Disqus, one of the biggest companies which provide third-party web commenting facility to many popular websites has finally confirmed that the web commenting system was hacked.
On the last Friday, the company said that hackers stole more than 17.5 million email addresses during a data breach in July 2012.
Nearly one-third of these passwords are hashed using the SHA-1 algorithm which is a fine algorithm by the standards of those days but in the recent years, the SHA-1 algorithm has been deprecated in favour of stronger algorithms. The leaked data also contained the sign-up dates and the date of the last logins.
Some of the exposed user information dates back to 2007.
Many accounts do not have passwords as they have signed up using a third-party service like Facebook or Google. Information of some users dates back to 2007.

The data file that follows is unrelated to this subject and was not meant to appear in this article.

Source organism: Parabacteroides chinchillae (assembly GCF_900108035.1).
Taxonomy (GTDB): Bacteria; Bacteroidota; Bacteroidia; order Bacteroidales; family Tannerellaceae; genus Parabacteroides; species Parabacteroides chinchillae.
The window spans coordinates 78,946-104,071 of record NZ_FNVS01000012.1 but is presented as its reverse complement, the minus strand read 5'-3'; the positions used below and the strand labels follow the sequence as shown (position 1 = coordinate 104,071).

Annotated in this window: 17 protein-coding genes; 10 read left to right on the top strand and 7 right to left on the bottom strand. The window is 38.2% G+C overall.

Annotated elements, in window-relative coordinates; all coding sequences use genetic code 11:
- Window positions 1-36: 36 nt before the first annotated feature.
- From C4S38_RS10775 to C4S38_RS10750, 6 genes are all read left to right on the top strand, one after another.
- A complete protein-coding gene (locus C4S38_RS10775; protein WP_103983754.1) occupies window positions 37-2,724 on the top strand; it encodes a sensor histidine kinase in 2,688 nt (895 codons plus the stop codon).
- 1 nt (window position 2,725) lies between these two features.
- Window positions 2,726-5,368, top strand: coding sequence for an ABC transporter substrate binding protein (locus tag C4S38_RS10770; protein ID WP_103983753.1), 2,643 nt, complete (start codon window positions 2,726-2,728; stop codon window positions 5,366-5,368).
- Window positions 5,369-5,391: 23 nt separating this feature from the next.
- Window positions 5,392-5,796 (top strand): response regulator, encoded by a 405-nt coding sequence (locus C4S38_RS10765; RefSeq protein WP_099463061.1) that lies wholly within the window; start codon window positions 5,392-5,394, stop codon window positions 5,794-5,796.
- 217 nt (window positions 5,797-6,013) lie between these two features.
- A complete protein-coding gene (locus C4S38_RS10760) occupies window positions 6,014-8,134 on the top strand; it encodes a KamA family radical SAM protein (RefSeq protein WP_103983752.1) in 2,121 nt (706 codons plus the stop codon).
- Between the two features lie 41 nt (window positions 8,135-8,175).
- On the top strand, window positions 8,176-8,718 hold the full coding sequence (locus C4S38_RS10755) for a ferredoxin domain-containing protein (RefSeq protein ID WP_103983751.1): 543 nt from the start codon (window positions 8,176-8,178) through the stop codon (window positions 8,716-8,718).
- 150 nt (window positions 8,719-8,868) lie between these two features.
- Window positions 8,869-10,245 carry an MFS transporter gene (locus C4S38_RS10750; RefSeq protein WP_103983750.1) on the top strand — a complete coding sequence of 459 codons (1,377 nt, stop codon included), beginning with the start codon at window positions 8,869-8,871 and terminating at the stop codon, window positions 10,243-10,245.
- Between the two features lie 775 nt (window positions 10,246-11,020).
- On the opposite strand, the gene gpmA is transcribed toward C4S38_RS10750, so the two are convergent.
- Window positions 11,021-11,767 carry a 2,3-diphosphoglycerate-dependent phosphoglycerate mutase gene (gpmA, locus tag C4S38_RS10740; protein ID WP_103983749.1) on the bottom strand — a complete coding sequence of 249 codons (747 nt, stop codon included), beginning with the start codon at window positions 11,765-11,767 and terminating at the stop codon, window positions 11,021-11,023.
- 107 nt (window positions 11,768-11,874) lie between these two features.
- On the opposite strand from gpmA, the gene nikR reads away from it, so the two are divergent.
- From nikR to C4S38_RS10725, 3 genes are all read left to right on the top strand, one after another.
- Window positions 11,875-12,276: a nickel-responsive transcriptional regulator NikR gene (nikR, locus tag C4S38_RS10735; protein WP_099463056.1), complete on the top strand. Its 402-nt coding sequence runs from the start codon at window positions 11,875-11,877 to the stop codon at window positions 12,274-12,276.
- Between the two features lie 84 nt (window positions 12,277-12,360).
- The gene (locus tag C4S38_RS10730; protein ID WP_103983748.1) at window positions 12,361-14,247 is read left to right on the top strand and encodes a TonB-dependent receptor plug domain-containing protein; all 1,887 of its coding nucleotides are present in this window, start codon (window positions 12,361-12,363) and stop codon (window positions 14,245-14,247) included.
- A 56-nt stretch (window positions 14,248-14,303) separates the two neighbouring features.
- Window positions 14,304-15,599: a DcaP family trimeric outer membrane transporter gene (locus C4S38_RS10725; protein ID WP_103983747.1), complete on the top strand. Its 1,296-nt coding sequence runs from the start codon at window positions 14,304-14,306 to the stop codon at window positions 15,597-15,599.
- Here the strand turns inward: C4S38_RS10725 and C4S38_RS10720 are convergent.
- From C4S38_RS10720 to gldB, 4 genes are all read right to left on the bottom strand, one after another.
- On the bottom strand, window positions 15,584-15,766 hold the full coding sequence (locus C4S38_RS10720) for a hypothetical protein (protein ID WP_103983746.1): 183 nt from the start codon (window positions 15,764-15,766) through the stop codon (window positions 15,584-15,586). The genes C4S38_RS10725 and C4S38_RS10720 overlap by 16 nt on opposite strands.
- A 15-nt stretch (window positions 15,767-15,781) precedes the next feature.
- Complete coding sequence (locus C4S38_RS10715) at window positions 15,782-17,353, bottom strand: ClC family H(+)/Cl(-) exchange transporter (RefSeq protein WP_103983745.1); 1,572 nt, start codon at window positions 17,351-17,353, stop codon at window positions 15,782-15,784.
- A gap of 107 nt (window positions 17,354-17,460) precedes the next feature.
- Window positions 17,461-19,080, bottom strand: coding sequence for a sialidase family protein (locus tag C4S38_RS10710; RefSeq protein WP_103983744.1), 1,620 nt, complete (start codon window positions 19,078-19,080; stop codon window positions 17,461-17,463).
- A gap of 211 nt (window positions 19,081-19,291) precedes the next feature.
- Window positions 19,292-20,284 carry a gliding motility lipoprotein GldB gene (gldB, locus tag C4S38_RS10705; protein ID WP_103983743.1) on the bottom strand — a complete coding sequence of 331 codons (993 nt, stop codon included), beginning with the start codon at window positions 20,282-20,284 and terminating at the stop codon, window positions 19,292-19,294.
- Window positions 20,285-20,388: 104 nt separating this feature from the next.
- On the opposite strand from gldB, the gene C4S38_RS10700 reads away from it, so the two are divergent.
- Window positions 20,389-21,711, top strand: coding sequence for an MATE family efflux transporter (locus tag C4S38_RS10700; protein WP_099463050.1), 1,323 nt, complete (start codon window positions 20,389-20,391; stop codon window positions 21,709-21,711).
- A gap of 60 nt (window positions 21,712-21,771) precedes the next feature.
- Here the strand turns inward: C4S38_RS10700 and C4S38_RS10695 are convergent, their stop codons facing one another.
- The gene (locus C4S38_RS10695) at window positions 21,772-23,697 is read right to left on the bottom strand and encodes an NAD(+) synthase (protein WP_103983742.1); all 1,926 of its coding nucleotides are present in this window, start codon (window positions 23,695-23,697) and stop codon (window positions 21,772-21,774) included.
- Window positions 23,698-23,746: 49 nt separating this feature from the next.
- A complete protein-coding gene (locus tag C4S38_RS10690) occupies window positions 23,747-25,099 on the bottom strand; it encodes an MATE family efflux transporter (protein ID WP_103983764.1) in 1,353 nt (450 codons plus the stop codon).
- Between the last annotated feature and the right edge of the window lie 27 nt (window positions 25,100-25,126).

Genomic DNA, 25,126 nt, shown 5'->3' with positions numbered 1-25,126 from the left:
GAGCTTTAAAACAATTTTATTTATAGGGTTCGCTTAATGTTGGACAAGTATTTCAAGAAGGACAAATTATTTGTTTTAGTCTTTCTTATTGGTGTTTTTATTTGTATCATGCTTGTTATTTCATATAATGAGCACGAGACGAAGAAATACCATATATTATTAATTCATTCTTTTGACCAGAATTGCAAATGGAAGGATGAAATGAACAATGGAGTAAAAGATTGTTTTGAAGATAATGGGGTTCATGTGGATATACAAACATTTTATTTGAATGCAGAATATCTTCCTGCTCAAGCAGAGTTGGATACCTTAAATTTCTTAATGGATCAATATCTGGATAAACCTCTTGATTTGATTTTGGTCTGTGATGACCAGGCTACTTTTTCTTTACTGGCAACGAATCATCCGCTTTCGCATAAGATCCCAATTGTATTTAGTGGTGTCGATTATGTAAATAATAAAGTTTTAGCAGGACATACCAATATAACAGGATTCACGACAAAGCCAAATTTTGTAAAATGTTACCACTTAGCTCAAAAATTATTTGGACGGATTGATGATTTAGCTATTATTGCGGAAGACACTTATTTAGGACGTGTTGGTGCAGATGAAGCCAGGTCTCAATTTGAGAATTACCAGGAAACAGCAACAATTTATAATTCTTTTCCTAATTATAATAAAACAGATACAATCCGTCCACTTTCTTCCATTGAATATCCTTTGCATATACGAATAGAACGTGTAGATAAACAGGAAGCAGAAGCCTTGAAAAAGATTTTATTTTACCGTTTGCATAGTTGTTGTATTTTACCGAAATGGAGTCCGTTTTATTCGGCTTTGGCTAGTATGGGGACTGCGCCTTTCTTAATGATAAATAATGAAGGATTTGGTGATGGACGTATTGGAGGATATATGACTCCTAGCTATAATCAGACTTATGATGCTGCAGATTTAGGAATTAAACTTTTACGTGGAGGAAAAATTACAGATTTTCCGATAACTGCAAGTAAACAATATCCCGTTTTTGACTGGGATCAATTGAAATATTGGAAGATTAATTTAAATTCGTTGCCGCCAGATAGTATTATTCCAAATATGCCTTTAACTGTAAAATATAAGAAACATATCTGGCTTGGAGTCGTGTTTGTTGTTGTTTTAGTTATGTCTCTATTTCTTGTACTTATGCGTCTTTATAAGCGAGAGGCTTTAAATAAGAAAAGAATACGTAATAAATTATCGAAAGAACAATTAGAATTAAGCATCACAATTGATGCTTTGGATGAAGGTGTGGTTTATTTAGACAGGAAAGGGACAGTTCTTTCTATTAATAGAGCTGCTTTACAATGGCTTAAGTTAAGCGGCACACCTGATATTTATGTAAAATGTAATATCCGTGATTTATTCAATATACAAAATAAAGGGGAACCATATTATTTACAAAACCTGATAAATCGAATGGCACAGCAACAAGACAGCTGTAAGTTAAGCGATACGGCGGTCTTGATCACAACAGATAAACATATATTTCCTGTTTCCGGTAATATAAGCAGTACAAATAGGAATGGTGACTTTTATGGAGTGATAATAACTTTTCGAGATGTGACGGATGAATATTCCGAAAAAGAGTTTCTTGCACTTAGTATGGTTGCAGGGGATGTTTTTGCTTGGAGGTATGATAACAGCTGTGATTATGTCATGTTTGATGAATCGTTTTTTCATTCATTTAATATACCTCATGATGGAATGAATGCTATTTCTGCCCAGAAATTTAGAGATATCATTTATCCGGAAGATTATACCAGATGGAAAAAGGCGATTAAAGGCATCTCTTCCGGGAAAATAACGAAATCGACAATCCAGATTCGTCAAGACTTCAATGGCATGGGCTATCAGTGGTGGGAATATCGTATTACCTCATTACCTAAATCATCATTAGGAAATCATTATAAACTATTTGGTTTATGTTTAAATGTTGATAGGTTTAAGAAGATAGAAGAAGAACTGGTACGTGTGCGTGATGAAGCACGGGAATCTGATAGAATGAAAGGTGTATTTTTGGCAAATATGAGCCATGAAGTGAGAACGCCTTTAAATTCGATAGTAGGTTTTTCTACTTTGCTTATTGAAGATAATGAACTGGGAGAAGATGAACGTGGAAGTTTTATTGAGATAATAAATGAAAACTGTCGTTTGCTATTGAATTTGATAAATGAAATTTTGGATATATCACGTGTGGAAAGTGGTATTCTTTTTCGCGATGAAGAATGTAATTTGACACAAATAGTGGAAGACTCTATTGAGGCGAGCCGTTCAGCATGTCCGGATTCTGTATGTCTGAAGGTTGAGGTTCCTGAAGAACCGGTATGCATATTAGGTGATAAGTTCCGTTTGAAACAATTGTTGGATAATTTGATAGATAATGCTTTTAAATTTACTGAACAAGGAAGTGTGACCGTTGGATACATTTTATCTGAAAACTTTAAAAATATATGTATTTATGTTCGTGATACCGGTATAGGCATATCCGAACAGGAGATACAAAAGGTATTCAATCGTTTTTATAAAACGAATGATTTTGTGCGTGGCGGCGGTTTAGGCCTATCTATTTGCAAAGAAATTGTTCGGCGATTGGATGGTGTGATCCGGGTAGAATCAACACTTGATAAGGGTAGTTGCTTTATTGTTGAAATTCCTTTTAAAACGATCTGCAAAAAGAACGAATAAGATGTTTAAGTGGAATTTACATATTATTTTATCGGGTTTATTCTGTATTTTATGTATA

The details of the information theft are only known last week after the database was sent to Troy Hunt, who runs the popular internet service Have I Been Pwned. He then informed Disqus about the breach.
A day after the Hunt’s private disclosure, the company said in a blog post that although there is no evidence of any unauthorized logins, the affected users will be emailed about this breach.
There will be a forced reset of passwords to the accounts of users whose passwords have been exposed.
The company warned users who have used their Disqus password on other sites to change the password on those accounts.
“Since 2012, as part of normal security enhancements, we’ve made significant upgrades to our database and encryption in order to prevent breaches and increase password security,” said Jason Yan, chief technology officer, in the post.